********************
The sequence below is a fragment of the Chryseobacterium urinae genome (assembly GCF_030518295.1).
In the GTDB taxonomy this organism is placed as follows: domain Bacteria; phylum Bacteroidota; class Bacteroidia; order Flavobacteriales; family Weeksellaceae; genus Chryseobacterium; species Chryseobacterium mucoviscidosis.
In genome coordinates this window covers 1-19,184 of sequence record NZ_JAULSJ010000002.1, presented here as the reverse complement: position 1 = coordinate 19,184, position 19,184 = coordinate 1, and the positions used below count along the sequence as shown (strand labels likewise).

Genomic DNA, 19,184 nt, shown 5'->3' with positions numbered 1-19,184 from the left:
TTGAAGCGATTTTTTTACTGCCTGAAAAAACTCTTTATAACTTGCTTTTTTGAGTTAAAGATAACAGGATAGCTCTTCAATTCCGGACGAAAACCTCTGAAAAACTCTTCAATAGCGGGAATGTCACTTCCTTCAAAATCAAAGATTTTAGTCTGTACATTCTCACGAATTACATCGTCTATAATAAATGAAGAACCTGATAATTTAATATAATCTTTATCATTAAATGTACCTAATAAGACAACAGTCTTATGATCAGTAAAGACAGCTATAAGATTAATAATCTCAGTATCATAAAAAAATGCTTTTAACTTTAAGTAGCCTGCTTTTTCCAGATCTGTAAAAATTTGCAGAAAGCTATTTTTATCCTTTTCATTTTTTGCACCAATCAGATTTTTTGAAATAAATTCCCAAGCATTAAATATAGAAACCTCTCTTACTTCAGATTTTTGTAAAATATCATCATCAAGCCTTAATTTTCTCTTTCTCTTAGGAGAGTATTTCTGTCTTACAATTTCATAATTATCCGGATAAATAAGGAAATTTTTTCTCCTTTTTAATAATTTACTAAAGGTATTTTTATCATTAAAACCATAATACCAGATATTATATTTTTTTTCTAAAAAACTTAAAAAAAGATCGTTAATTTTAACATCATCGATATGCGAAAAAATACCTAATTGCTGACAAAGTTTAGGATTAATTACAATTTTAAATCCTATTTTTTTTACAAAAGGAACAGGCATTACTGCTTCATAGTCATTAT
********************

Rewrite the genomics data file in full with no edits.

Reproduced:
The sequence below is a fragment of the Chryseobacterium urinae genome (assembly GCF_030518295.1).
In the GTDB taxonomy this organism is placed as follows: domain Bacteria; phylum Bacteroidota; class Bacteroidia; order Flavobacteriales; family Weeksellaceae; genus Chryseobacterium; species Chryseobacterium mucoviscidosis.
In genome coordinates this window covers 1-19,184 of sequence record NZ_JAULSJ010000002.1, presented here as the reverse complement: position 1 = coordinate 19,184, position 19,184 = coordinate 1, and the positions used below count along the sequence as shown (strand labels likewise).

Genomic DNA, 19,184 nt, shown 5'->3' with positions numbered 1-19,184 from the left:
TTGAAGCGATTTTTTTACTGCCTGAAAAAACTCTTTATAACTTGCTTTTTTGAGTTAAAGATAACAGGATAGCTCTTCAATTCCGGACGAAAACCTCTGAAAAACTCTTCAATAGCGGGAATGTCACTTCCTTCAAAATCAAAGATTTTAGTCTGTACATTCTCACGAATTACATCGTCTATAATAAATGAAGAACCTGATAATTTAATATAATCTTTATCATTAAATGTACCTAATAAGACAACAGTCTTATGATCAGTAAAGACAGCTATAAGATTAATAATCTCAGTATCATAAAAAAATGCTTTTAACTTTAAGTAGCCTGCTTTTTCCAGATCTGTAAAAATTTGCAGAAAGCTATTTTTATCCTTTTCATTTTTTGCACCAATCAGATTTTTTGAAATAAATTCCCAAGCATTAAATATAGAAACCTCTCTTACTTCAGATTTTTGTAAAATATCATCATCAAGCCTTAATTTTCTCTTTCTCTTAGGAGAGTATTTCTGTCTTACAATTTCATAATTATCCGGATAAATAAGGAAATTTTTTCTCCTTTTTAATAATTTACTAAAGGTATTTTTATCATTAAAACCATAATACCAGATATTATATTTTTTTTCTAAAAAACTTAAAAAAAGATCGTTAATTTTAACATCATCGATATGCGAAAAAATACCTAATTGCTGACAAAGTTTAGGATTAATTACAATTTTAAATCCTATTTTTTTTACAAAAGGAACAGGCATTACTGCTTCATAGTCATTAT